There are still remnants of those times though, such as isolated, disguised and still active brothels and local museums. Prostitution, in fact, is not completely illegal in Singapore. After the failure of prohibition, the government got more pragmatic and decided to regulate it instead of banning it. Brothels are allowed to exist only in designated areas, and Chinatown is one of these. Chinatown is unique in this though, because brothels open in that area have licenses that will expire with their owner, and they cannot be sold, and new ones are not granted. Therefore there are less and less, and the "faithful" customers get older and older, and so do the prostitutes inside. Perhaps not surprisingly, those brothels now close at 10pm.

Saturday, July 12, 2008

A fine city for shopping


Our original plan was to go through Cambodia on the Mekong river. We decided to change our plan. It turned out that the only affordable way to get to Thailand in an acceptable amount of time was to go through Singapore! I have always been curious about Singapore. It is a metropolis, a country, a little island, a commercial heaven and an amazing mix of cultures and technology.

Although the majority of people are Chinese, there is very little in common with the vibe of Chinese cities. The sky is reasonably clear, people are polite and the streets are absolutely spotless. There are plenty of rules regulating everything and an army of fines and punishments awaiting the trespassers. There are signs all around announcing such fines and that is probably why Singapore is such a Fine City.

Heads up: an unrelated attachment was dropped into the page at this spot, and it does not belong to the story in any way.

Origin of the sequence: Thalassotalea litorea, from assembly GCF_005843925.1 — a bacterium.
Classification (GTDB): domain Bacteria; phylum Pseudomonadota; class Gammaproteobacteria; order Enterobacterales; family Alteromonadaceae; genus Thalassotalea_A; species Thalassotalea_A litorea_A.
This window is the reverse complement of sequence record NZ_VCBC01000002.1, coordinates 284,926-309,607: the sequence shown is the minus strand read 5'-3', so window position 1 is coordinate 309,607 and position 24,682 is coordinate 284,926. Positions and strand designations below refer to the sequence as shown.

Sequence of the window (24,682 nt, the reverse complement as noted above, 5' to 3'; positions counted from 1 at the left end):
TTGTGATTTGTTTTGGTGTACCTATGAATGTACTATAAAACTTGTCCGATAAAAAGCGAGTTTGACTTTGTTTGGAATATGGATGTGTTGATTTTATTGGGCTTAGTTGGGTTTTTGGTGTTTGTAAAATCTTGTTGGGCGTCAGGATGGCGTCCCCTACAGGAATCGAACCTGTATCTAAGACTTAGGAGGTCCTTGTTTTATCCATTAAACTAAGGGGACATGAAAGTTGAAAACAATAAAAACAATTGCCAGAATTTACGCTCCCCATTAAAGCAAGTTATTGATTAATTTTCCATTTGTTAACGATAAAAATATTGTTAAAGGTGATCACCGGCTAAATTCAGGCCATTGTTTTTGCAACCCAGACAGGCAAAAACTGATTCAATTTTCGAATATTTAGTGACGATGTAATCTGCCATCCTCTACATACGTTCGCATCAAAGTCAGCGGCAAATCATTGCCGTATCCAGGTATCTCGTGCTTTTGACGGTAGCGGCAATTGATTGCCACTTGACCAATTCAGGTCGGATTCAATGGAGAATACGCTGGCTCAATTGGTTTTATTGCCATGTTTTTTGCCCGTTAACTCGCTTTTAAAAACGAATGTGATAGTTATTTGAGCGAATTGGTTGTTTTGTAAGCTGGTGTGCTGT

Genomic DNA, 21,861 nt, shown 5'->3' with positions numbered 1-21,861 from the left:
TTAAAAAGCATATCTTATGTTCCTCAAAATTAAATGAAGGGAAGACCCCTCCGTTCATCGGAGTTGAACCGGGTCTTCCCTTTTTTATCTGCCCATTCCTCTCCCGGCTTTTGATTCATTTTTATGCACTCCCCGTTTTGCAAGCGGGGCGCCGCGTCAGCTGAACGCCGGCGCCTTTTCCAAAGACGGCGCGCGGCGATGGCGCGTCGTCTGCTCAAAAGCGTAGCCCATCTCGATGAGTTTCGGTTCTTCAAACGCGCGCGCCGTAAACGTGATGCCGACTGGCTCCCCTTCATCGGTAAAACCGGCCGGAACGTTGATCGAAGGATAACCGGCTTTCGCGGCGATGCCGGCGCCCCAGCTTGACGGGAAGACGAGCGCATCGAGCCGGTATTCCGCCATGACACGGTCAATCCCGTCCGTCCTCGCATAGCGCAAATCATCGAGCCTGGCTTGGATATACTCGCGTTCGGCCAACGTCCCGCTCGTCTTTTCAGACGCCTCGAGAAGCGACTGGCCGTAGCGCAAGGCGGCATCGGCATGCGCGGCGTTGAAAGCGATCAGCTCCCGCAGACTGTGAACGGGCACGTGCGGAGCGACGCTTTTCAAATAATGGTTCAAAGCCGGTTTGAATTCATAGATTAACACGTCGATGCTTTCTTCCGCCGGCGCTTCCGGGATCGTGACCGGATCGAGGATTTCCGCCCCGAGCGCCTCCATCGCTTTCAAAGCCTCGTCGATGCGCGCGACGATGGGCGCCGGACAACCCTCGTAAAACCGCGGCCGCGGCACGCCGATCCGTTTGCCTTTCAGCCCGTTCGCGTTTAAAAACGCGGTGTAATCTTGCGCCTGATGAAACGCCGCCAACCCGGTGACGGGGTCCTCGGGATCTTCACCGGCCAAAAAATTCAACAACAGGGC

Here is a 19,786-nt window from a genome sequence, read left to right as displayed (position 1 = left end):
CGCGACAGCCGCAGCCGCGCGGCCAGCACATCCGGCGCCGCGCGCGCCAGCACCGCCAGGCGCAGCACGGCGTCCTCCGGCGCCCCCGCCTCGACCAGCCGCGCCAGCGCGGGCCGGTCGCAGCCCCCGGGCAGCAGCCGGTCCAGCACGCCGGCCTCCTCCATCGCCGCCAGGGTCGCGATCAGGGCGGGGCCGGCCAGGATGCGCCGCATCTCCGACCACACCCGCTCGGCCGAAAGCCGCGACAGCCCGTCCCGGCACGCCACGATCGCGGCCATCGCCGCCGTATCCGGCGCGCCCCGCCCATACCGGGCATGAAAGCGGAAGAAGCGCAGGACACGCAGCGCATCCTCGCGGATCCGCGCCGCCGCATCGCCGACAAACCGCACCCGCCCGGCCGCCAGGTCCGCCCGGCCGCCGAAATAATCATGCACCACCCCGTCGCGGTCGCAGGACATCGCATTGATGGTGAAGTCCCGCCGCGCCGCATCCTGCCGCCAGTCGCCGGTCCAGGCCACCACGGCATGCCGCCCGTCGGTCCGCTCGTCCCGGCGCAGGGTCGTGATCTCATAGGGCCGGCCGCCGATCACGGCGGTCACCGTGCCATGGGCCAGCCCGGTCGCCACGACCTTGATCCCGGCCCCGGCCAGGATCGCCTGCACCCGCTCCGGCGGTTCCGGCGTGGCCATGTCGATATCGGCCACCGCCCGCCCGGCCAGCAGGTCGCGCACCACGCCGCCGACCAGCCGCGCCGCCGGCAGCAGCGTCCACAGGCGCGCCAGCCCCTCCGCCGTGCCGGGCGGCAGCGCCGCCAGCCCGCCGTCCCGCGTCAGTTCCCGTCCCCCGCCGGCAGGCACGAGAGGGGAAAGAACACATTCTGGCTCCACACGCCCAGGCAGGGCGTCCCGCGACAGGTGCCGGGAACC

It surely is a fine city for shopping! The Singaporean economy has brought the price of technology to very competitive prices, and the Singaporean government allows tourists to claim the taxes back on their shopping. Plus, we got in the city during a festival, that basically put the whole city on special sales! Only tourists had a chance to get free local food samplings and special discounts on pretty much anything!

We certainly took advantage of this and bought two computers and lots of accessories, ate a lot, and enjoyed this unique city, a blend of East and West.

Wednesday, July 9, 2008

Living on the edge of the Mekong river

From Ho Chi Minh City (aka Saigon), we took a few trips to the surrounding areas. One of them took us up the murky delta waters of the Mekong river. Located in the south of Vietnam, the river flows to the border with Cambodia and then onwards to other countries. We decided not to venture that far, since time constraints would have prevented us from seeing other places (and in fact getting home on time!). Still, we took a two day trip on the Mekong.

Since the beginning, the weather did not bless this trip. Heavy rain poured on us while we were on a small canoe and the only protection we had was our conic hat, which proved exceptionally useful both under the sun and under the rain.

We took refuge several times along the way under some cute huts, made with bamboo and leaves. There we could see the local production of coconut candies, taste some tea and tropical fruits, and see -again- how they make rice paper.